Many dogs and cats, particularly as they age, suffer from common joint injuries that , if left untreated, can cause chronic pain and a reduction in quality of life.
Some of the most common joint injuries injuries include:
- Anterior cruciate ligament injuries and disease – a progressive and degenerative condition, both in dogs and cats, resulting from stretching and partial tears of the ligament over time. Many dogs can be very prone to this injury no matter their size or breed so it is one of the most common joint injuries we vets see.
- Luxated patellas where the kneecap pops out, again this is another very common injury.
- Hip dysplasia, which is an abnormal development or growth of the hip joint, usually affecting both sides, with all of these often leading to Osteoarthritis.
- Intervertebral Disc Disease – also known as IVDD is a painful and debilitating condition involving the cushioning discs (intervertebral discs) between the vertebrae of the spinal column.
- The there is general stiffness, soreness and arthritis that comes with old age and overuse like it does for us humans.
Cruciate ligaments are located in the knee joint and consist of two ligaments in a cross configuration (cruciate is latin for cross). These ligaments cleverly stop our femur from sliding around over our humerus as we stop and start and twist and turn. If our dog puts too much pressure on these ligaments then one or both will rupture causing instability of the joint and pain. The shock absorber pad in the knee called the meniscus can also be torn and this causes more pain.
Anyone who has experienced a torn cruciate ligament will attest to the pain it causes and our dogs are no different. Just like us, they require surgery to stabilise the joint. Surgery carries an excellent prognosis and along with post operative physiotherapy prevents painful deterioration of the knee joint, loss of muscle tone and a return to normal activity. Without surgery most dogs will suffer from ongoing pain and almost certainly have trouble with Osteoarthritis down the track.
Elbow and hip dysplasia are common in breeds such as the Labrador. Affected dogs are born with poor configuration of these joints and quickly suffer from pain and lameness. Surgery to correct abnormalities of the hip and elbow have progressed enormously and specialist veterinary surgeons are now performing very advanced procedures to treat affected dogs.
Back injury can occur in any dog but certain breeds such as Dachshunds are more prone to slipped discs (Intervertebral Disc Disease). If left untreated many affected dogs will become completely paralysed in the hind legs. Surgery usually needs to be carried out quickly once symptoms arise to quickly remove the pressure on the sensitive spinal cord and increase the prognosis. This surgery isn’t without cost and is usually only carried out by a specialist veterinary surgeon.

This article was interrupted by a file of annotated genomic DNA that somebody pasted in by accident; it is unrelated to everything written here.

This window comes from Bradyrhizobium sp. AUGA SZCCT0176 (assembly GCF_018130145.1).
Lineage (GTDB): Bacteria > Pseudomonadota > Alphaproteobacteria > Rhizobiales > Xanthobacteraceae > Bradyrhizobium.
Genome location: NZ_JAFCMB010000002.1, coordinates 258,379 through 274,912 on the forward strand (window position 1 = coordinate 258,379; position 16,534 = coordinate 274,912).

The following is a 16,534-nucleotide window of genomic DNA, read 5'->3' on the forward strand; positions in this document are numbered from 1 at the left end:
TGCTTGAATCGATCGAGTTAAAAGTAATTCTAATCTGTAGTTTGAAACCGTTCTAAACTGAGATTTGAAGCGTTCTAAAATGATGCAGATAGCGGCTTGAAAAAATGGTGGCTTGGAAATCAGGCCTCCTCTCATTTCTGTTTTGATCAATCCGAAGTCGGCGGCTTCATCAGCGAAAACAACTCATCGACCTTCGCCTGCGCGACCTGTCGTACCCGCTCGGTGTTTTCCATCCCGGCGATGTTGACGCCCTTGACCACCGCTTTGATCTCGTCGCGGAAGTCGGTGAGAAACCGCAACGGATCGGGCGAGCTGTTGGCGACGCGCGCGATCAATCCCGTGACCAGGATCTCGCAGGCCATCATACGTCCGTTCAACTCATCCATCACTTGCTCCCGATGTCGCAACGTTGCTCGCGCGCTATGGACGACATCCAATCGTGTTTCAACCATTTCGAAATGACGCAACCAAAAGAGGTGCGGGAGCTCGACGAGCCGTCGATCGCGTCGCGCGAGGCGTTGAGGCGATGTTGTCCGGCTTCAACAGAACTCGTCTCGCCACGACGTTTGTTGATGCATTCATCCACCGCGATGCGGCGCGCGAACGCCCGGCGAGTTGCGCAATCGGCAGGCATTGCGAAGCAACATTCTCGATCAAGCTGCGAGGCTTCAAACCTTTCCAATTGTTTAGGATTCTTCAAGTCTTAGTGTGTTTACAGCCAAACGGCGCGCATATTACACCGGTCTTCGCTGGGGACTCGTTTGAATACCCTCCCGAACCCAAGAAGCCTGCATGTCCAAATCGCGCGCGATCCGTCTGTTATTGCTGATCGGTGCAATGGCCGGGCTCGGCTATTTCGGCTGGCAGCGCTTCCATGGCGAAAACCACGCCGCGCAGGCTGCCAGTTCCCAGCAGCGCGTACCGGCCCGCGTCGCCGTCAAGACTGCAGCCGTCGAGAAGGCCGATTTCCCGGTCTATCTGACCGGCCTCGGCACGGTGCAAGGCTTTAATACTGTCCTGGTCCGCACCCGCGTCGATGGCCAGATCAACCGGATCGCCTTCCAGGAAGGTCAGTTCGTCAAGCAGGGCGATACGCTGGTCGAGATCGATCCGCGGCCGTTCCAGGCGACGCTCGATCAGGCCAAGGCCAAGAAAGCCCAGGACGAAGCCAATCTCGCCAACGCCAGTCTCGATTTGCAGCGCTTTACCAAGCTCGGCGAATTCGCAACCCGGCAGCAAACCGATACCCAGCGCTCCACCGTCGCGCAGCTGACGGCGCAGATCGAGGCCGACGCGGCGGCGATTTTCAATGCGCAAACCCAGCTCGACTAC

Common causes of bone and joint injuries
While certain joint-jarring exercises, such as chasing the ball, can be a cause of many common joint injuries in dogs, many can occur simply when a dog jumps off a bed or couch, or simply twists the wrong way when running.
Genetics also plays a role in some of these common joint injuries, as some breeds are more prone to certain diseases, while obesity, poor nutrition, ageing, or even a lack of exercise, can all impact on joint health, as does the body being in a constant pro-inflammatory state, which can come from stress, infection and disease – like it does for us!
Treatment of common joint injuries in dogs
Most joint injuries occur without warning and costly treatment is often required quite rapidly to ensure your furry friend has the best possible prognosis.
Depending on the severity of the inflammation and pain, non-steroidal anti-inflammatory drugs (NSAIDs) are often prescribed and include medications such Galliprant, Carprofen, and Meloxicam. If a dog has other concurrent illnesses that preclude the use of these drugs then opioids or Gabapentin may be prescribed for pain relief.
If surgery is required to stabilise a malformed or injured joint, then these modalities can also assist in the recovery process.
Physical therapy such as hydrotherapy, acupuncture, laser therapy and massage may also be suggested, along with natural supplements.
Supporting your dog’s joint health naturally
As part of a holistic treatment plan, and to support your dog’s joint health day to day, studies have shown anti-inflammatory supplements that may help include Green Lipped Mussel, Glucosamine, Curcumin – the major component of turmeric, a Vet prescribed CBD Oil as well as Hyaluronic acid and MSN.
Hyaluronic acid is a natural substance found in the body and promotes joints health by providing lubrication, shock absorption and reducing Inflammation, while MSN is a sulphur that promotes the production of collagen and keratin that not only supports joint health but potentially a pet’s skin and coat too.
EAC Animal Care has these two products available for dogs, cats and horses, along with other nutraceuticals and gut health products that can assist with reducing inflammation in your pet’s body.
Other tips to reduce common joint injuries in dogs
- Be mindful of jarring exercises and games such as ball chasing
- Particularly as they age, be mindful of stairs, slippery floors and jumping up and down on beds and couches
- Feed a healthy, complete and balanced raw food diet
- Introduce some of the natural supplements mentioned above.
About the Author: Dr Melissa Meehan is a highly experienced and respected veterinary surgeon with over 14 years experience. Dr Melissa obtained her Members in Small Animal Medicine through examination in 2008 and now runs her own veterinary ophthalmology service vetophthalmology.com.au